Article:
There’s a familiar warmth that a place like Mexico City can provide when you’re deep in love — the rich colors, friendly faces, and lively music can amplify your feelings. If you’ve never had the pleasure of experiencing that joy or tender sadness that love brings when your heart is ripped in two, La Santa Cecilia is showing you exactly what that feels like through their new visual album “Amar Y Vivir.”
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The Los Angeles-based band is releasing a new live album that was recorded in 12 different locations in Mexico City, such as the Zócalo and Parque México, and each song will be accompanied by a music video. You know, just like Beyoncé did with “Lemonade,” except “Amar Y Vivir” is more like limón con sal y chile. The entire album covers of classic songs from Mexico and Latin America.
Here’s the album’s title track, which has been recorded by Vicente Fernandez, Julio Jaramillo and Los Angeles Negros:
“‘Amar y Vivir’ is a collection of songs that are very near and dear to our heart, and to the history of the band, and to us as musicians,” vocalist La Marisoul said in a statement to Billboard. “These are the songs that we learned from our parents; the songs we heard at parties. We learned how to play music with these songs, and I learned how to be a singer through these boleros and rancheros. These are the songs that we always return to when we’re in a family gathering or just us amongst the band. These are always the songs we play, enjoy and sing together.”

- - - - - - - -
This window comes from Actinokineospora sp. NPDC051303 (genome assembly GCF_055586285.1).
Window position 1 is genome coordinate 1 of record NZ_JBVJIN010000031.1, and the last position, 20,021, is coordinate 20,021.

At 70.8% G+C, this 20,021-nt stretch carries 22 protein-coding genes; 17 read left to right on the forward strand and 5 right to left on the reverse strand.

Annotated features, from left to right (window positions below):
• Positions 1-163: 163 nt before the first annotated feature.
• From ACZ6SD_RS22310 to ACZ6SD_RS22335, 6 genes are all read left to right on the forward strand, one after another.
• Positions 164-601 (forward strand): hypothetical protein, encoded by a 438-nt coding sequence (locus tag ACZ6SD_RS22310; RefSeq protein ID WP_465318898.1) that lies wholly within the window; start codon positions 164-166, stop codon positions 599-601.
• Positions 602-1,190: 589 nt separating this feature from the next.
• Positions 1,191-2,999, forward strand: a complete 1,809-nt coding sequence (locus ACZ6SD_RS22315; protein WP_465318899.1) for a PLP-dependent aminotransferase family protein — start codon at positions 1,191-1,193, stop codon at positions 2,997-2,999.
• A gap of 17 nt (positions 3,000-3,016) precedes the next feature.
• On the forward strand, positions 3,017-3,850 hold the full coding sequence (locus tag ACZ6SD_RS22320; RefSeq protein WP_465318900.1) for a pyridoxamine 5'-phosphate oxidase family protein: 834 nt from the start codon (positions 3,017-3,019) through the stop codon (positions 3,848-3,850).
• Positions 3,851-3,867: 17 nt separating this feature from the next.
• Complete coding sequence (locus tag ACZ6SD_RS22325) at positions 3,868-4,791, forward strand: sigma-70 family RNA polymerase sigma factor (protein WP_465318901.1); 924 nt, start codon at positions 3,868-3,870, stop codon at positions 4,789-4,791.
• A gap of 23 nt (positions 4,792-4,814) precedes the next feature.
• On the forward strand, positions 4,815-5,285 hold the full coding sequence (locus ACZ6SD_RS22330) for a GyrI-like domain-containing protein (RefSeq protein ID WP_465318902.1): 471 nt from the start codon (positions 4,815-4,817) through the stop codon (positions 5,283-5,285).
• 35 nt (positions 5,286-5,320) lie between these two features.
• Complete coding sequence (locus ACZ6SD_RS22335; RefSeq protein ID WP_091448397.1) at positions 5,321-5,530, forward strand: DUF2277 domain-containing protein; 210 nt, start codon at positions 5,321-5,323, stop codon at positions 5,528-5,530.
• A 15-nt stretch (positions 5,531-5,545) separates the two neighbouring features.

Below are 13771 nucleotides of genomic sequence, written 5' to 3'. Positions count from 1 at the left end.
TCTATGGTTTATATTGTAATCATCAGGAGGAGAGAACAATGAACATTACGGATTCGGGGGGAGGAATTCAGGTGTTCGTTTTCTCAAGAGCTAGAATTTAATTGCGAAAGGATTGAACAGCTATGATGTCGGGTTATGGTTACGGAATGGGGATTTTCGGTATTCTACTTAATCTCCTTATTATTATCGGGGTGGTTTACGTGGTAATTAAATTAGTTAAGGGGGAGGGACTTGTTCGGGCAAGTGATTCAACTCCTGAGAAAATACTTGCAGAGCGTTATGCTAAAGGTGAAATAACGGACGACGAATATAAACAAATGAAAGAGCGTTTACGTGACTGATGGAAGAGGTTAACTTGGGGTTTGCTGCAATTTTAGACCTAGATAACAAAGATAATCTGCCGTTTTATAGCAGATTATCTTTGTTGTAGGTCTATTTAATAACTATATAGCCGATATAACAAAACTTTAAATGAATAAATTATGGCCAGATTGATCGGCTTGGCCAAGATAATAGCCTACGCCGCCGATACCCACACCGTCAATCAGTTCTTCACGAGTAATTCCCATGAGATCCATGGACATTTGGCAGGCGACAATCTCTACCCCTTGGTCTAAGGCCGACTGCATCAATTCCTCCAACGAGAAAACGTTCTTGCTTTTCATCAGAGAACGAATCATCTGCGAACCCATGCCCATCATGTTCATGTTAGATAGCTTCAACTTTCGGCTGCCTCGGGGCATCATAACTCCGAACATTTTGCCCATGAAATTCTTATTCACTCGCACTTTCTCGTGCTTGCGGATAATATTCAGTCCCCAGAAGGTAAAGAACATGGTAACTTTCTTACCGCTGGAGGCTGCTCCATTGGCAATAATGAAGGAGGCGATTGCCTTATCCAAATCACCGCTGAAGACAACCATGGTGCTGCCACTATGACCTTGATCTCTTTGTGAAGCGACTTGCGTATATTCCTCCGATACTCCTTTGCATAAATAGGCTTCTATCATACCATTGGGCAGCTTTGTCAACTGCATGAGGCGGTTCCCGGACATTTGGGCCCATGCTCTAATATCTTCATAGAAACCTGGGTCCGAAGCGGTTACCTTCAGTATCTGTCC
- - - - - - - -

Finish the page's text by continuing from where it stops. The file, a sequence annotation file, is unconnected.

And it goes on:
The Grammy award-winning band haven’t stopped working since their debut album in 2009. In 2014, they won a Grammy for “Treinta Días.” Last year, they released their six album titled “Buenaventura.”
For this new album, La Santa Cecilia is collaborating with with Mexican singer Eugenia León, Mon Laferte of Chile, Comisario Pantera, Rebel Cats, Caña Dulce Caña Brava, and Mariachi de América de Jesús Rodríguez de Hijar.
Here’s a trailer of the entire visual album:
The band is currently on tour in Arizona, California, New Mexico, and Texas. On May 19th they play at El Lunario del Auditorio Nacional in Mexico City.